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Sheriff Mustapha Dibba

From Wikipedia, the free encyclopedia

Sheriff Mustapha Dibba (10 January 1937 – 2 June 2008) was a veteran Gambian politician who was the 1st Vice-President of the Gambia (1970–1972) and also served as the country's National Assembly speaker from 2002 to 2006. He was also leader of the National Convention Party (NCP).

Biography

Dibba was the son of Mustapha Dibba, a Mandinka chief and farmer.[1] His father would later become the district chief of Central Baddibu in 1967. He was born in Salikene, Central Baddibu in January 1937.[1] He educated at Armitage High School and then at the Methodist Boys High School in Bathurst from 1955 to 1957.[1] He briefly worked as a clerk for the United Africa Company before resigning in 1959 to work for the recently formed People's Progressive Party (PPP). There he organized the party's youth wing and was elected to the House of Representatives as representative for the Central Baddibu constituency in the 1962 election.[1][2] After the 1966 elections, he was appointed as Minister of Works and Communications and replaced Sheriff Sisay as Minister of Finance in December 1967.[1]

When Gambia became a republic after the 1970 referendum, Dibba was appointed as vice president and continuing to serve as Finance Minister.[1]

Dibba was the Gambia's first vice-president in 1970. He resigned from that position on 15 September 1972, as a result from the butut scandal, which his younger brother Kutubo was arrested for smuggling Gambian currency and contraband goods to neighbouring Senegal in August 1972 and found to have working out of Sheriff Dibba's official residence, No. 1 Marina. In October 1972, he was appointed as Gambia's first ambassador to the European Economic Community and in July 1974, he was recalled by President Jawara from Brussels and appointed as Minister of Economic Planning and Industrial Development. In late July 1975, Jawara accused Dibba of trying to unseat him through a cabinet revolt and Dibba was dismissed immediately. Dibba was later sacked from the PPP in August 1975.[1] He later formed the National Convention Party (NCP) in 1975. Following elections in 1977, the NCP became the main opposition party in the Gambia.

He was arrested in August 1981, along with others NCP members and activists,[1] and incarcerated for his alleged involvement in the foiled coup attempt that year, but was freed after 11 months in detention in July 1982.along with others NCP members and activists,[1] A presidential election was held on 4 May 1982, months after a constitutional amendment instituting direct election of the country's head of state. Dibba was defeated by incumbent President Dawda Jawara. He ran again as the NCP presidential candidate in 1987 and 1992, placing second to Jawara both times.[3]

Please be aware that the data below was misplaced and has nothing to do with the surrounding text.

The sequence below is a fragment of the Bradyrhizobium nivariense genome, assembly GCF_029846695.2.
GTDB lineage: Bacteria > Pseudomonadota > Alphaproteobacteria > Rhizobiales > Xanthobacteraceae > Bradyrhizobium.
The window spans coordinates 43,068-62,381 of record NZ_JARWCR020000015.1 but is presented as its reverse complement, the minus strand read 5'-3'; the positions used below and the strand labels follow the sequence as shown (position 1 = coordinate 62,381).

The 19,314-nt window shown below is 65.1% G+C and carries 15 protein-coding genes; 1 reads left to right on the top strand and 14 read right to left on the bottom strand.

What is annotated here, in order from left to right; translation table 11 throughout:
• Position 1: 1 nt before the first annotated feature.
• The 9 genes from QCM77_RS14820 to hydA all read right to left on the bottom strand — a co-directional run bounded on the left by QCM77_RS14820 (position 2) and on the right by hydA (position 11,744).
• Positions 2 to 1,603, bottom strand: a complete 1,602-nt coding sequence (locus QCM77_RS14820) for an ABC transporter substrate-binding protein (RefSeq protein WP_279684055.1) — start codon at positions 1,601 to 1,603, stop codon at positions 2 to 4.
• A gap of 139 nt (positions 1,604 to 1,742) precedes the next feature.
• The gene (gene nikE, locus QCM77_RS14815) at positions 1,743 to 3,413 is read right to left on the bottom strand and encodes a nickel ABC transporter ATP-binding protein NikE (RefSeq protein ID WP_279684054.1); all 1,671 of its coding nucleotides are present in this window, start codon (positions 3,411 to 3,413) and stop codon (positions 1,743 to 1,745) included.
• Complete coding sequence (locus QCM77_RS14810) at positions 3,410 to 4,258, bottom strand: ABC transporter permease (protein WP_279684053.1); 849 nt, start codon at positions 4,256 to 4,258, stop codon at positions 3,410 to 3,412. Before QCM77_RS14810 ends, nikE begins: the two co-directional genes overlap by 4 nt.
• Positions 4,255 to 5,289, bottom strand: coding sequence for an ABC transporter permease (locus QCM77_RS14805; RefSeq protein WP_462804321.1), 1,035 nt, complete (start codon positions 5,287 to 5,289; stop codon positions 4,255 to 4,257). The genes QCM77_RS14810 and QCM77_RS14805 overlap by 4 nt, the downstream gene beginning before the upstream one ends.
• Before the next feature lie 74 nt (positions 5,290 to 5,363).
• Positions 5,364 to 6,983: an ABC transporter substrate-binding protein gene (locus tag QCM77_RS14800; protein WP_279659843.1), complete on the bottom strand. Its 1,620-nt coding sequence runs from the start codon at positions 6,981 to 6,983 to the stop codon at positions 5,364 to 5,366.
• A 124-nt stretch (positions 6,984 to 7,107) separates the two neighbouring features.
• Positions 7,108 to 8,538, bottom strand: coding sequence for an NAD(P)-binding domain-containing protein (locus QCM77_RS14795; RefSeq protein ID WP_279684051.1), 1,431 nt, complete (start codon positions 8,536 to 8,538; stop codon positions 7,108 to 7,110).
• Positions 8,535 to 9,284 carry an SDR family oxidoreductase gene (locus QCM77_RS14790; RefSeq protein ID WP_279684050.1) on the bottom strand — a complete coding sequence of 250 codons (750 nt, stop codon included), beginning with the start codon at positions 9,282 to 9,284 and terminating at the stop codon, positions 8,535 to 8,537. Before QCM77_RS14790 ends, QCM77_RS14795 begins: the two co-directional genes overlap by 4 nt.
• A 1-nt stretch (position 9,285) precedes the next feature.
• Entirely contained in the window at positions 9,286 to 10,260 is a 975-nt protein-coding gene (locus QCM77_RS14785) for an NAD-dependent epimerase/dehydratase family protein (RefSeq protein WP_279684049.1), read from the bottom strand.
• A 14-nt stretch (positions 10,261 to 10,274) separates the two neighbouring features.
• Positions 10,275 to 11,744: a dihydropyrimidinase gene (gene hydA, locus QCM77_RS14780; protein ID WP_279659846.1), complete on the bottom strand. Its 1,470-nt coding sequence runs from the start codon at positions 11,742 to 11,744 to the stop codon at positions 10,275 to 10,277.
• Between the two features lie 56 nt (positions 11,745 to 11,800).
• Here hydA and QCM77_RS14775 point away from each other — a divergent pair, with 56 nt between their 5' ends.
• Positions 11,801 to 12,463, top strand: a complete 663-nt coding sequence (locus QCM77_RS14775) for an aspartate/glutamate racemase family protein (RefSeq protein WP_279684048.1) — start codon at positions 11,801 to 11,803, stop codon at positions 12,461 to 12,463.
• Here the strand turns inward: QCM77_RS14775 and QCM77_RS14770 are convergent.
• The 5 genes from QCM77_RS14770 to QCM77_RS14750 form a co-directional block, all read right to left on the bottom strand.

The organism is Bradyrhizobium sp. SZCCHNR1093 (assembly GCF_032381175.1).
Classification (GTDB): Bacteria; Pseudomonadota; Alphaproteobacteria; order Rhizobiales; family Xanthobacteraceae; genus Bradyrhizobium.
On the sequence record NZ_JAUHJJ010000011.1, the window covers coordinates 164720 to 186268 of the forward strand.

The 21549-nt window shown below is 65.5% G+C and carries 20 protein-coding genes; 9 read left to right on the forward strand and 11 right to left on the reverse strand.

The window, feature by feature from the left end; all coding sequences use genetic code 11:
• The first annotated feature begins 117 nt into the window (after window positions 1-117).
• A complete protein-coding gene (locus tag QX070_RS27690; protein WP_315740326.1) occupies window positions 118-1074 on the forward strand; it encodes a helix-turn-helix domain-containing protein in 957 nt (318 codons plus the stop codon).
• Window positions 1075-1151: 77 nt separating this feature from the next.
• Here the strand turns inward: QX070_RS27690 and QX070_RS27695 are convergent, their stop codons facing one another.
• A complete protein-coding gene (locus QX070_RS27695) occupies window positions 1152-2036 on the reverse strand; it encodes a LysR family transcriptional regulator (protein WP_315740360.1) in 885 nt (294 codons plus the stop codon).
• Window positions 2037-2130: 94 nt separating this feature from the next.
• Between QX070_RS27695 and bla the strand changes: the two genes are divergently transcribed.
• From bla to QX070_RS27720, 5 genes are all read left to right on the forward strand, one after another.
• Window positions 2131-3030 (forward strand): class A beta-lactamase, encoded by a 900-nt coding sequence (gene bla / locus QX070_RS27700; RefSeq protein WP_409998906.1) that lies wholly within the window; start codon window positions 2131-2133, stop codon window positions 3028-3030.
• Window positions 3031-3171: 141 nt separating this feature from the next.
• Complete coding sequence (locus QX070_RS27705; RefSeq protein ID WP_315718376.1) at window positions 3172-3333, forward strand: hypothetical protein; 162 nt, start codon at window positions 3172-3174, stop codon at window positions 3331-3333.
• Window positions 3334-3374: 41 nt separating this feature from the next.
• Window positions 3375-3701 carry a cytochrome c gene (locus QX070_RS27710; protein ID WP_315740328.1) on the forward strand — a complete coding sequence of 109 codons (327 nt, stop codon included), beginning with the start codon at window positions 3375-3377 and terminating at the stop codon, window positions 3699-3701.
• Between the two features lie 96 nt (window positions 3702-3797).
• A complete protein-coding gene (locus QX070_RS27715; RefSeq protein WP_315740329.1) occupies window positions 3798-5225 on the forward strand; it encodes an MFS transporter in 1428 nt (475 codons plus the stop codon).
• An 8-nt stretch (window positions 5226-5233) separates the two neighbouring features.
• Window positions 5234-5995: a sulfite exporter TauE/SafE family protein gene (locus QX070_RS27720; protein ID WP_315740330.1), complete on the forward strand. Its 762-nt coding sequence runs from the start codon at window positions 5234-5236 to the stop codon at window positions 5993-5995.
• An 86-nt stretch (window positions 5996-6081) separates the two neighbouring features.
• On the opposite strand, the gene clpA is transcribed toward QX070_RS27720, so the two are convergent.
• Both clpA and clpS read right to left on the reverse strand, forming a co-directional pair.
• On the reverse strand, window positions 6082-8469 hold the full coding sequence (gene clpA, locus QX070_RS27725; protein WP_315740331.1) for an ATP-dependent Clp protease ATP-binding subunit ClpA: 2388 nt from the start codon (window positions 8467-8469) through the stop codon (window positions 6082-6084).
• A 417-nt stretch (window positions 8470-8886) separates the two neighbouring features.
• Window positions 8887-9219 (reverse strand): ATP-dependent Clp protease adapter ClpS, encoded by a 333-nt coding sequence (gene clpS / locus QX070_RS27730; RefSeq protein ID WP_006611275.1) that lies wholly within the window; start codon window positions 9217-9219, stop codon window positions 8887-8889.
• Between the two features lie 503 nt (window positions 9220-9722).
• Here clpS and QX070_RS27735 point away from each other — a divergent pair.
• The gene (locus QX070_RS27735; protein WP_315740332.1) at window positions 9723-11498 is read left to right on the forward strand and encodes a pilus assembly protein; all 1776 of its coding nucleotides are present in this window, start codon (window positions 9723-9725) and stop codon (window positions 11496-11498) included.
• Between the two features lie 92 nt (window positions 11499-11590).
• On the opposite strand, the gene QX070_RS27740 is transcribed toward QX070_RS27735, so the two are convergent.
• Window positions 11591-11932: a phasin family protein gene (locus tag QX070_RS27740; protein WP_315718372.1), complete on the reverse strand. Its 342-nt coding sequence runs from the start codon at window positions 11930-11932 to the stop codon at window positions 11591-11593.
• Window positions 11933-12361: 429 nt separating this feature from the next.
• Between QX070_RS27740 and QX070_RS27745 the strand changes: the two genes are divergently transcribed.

Following the overthrow of the Jawara government in 1994, the NCP and other political parties were banned. The ban on the NCP was lifted in mid-2001 and Dibba contested the election held on 18 October of that year. He was defeated by incumbent President Yahya Jammeh and placed fourth out of five candidates, winning 3.8% of the vote.[3]

Dibba then gave his support to Jammeh and his party, the Alliance for Patriotic Reorientation and Construction, and after the legislative elections of January 2002, he was elected Speaker of the National Assembly at the first meeting of the new legislature on 3 February.

In April 2006, Dibba was arrested for nine days and dismissed as speaker; he was allegedly linked to the coup attempt against Jammeh in the previous month.[1][4] Dibba himself was over 65 years old by this time and was therefore not eligible to run.[5] Nevertheless, after his release, he reaffirmed his loyalty to President Jammeh. He later retired from politics prior to his death.[1]

He died from a heart attack at the Royal Victoria Teaching Hospital (RVTH) in Banjul on the morning of 2 June 2008, at the age of 71, after being hospitalized on 30 May.[1][6][7]

References

  1. ^ a b c d e f g h i j k l Perfect, David (27 May 2016). Historical Dictionary of The Gambia. Rowman & Littlefield. pp. 120–122. ISBN 978-1-442-26526-4.
  2. ^ Hughes, Arnold; Perfect, David, eds. (2008). "Dibba, Sheriff Mustapha (1937-2008)". Historical Dictionary of The Gambia. African Historical Dictionaries. 109. Lanham, Maryland: Scarecrow Press. pp. 52–54.
  3. ^ a b Elections in The Gambia, African Elections Database.
  4. ^ "Gambian parliament gets new speaker" Archived 2007-09-29 at the Wayback Machine, AngolaPress, April 20, 2006.
  5. ^ "Former speaker joins the Jammeh camp"[permanent dead link], African Press Agency, September 6, 2006.
  6. ^ "Gambia: Sheriff Dibba Passes Away". allAfrica. 2 June 2008.
  7. ^ "NCP Leader, Former Vice-President and Speaker, Sheriff Mustapha Dibba Dies". Senegambia News. 2 June 2008. Archived from the original on 13 February 2012.CS1 maint: BOT: original-url status unknown (link)
This page was last edited on 29 September 2019, at 06:41
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